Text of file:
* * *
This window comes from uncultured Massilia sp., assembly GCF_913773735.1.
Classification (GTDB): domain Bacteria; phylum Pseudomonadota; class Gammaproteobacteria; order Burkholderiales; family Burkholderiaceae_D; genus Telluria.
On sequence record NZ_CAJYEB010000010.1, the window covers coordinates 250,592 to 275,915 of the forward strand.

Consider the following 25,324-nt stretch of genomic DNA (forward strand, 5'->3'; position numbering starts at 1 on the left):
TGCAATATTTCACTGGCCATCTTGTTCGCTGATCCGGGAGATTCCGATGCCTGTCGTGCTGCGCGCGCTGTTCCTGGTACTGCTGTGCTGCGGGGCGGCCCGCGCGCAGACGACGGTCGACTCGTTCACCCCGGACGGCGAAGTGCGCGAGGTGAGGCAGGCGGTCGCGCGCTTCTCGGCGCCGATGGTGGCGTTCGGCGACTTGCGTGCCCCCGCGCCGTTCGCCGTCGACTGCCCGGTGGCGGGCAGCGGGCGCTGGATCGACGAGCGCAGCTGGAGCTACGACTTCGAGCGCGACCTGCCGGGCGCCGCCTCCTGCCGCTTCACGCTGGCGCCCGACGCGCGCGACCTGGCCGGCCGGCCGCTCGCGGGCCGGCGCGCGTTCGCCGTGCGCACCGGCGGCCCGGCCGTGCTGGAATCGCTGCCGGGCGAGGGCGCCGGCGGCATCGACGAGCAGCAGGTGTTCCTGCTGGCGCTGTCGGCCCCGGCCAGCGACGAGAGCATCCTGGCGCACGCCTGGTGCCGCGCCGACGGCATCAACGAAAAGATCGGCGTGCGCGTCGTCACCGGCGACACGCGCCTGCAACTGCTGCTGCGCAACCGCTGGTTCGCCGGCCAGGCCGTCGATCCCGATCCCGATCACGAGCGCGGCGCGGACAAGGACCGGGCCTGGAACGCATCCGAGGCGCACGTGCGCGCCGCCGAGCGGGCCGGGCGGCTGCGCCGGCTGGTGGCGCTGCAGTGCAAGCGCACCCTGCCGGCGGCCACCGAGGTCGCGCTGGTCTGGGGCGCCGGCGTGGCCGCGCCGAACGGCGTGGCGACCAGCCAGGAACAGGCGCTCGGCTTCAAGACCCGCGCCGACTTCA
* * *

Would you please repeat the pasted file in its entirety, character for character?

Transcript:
This window comes from uncultured Massilia sp., assembly GCF_913773735.1.
Classification (GTDB): domain Bacteria; phylum Pseudomonadota; class Gammaproteobacteria; order Burkholderiales; family Burkholderiaceae_D; genus Telluria.
On sequence record NZ_CAJYEB010000010.1, the window covers coordinates 250,592 to 275,915 of the forward strand.

Consider the following 25,324-nt stretch of genomic DNA (forward strand, 5'->3'; position numbering starts at 1 on the left):
TGCAATATTTCACTGGCCATCTTGTTCGCTGATCCGGGAGATTCCGATGCCTGTCGTGCTGCGCGCGCTGTTCCTGGTACTGCTGTGCTGCGGGGCGGCCCGCGCGCAGACGACGGTCGACTCGTTCACCCCGGACGGCGAAGTGCGCGAGGTGAGGCAGGCGGTCGCGCGCTTCTCGGCGCCGATGGTGGCGTTCGGCGACTTGCGTGCCCCCGCGCCGTTCGCCGTCGACTGCCCGGTGGCGGGCAGCGGGCGCTGGATCGACGAGCGCAGCTGGAGCTACGACTTCGAGCGCGACCTGCCGGGCGCCGCCTCCTGCCGCTTCACGCTGGCGCCCGACGCGCGCGACCTGGCCGGCCGGCCGCTCGCGGGCCGGCGCGCGTTCGCCGTGCGCACCGGCGGCCCGGCCGTGCTGGAATCGCTGCCGGGCGAGGGCGCCGGCGGCATCGACGAGCAGCAGGTGTTCCTGCTGGCGCTGTCGGCCCCGGCCAGCGACGAGAGCATCCTGGCGCACGCCTGGTGCCGCGCCGACGGCATCAACGAAAAGATCGGCGTGCGCGTCGTCACCGGCGACACGCGCCTGCAACTGCTGCTGCGCAACCGCTGGTTCGCCGGCCAGGCCGTCGATCCCGATCCCGATCACGAGCGCGGCGCGGACAAGGACCGGGCCTGGAACGCATCCGAGGCGCACGTGCGCGCCGCCGAGCGGGCCGGGCGGCTGCGCCGGCTGGTGGCGCTGCAGTGCAAGCGCACCCTGCCGGCGGCCACCGAGGTCGCGCTGGTCTGGGGCGCCGGCGTGGCCGCGCCGAACGGCGTGGCGACCAGCCAGGAACAGGCGCTCGGCTTCAAGACCCGCGCCGACTTCA